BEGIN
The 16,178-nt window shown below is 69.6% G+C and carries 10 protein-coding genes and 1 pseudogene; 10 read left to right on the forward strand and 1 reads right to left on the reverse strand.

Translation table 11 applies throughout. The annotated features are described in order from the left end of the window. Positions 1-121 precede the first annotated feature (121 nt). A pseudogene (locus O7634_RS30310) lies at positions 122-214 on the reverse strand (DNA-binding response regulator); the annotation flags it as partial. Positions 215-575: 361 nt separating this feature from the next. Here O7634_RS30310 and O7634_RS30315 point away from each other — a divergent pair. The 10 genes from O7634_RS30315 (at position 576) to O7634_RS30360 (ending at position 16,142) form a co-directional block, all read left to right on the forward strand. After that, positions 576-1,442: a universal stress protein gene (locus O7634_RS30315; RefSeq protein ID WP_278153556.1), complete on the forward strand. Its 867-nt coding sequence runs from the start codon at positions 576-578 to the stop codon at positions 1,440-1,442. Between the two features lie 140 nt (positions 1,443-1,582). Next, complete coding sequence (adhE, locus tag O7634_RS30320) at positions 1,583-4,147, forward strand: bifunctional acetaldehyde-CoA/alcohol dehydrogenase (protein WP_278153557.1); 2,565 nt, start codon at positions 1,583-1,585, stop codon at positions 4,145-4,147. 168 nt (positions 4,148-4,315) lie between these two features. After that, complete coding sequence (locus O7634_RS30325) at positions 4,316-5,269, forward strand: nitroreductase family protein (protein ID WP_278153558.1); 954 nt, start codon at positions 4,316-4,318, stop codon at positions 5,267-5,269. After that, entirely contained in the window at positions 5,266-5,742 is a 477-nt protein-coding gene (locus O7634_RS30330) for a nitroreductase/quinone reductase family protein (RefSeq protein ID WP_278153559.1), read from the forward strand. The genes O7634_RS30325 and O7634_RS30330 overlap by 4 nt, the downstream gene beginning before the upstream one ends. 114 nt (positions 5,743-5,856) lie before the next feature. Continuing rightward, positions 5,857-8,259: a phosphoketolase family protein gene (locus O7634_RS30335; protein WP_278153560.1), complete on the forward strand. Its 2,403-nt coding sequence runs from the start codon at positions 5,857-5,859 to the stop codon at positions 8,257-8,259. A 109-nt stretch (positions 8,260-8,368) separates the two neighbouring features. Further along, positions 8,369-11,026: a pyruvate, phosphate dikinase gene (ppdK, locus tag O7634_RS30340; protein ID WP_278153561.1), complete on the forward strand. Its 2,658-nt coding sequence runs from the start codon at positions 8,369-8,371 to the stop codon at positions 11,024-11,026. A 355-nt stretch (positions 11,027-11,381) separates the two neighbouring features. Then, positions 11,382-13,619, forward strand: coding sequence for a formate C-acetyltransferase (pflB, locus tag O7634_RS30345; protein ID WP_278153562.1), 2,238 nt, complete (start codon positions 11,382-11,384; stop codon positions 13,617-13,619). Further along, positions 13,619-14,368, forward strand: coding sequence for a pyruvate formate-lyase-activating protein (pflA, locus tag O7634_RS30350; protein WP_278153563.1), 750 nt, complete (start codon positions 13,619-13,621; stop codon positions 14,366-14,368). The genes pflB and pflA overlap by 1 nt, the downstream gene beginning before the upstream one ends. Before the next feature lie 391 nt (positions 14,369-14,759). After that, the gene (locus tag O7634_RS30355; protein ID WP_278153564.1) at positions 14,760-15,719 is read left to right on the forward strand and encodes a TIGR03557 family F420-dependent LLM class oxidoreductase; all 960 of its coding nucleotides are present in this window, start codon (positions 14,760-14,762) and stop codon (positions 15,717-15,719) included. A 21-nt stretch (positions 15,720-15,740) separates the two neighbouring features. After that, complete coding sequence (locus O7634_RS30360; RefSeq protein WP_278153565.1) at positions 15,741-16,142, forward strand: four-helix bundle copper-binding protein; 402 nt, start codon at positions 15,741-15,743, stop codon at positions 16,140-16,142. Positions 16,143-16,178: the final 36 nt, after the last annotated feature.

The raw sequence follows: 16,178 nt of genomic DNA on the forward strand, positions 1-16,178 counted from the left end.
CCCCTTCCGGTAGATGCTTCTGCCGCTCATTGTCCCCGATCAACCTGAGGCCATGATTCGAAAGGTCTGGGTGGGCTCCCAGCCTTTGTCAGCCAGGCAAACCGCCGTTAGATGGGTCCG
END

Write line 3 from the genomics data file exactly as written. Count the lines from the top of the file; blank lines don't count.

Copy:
The raw sequence follows: 16,178 nt of genomic DNA on the forward strand, positions 1-16,178 counted from the left end.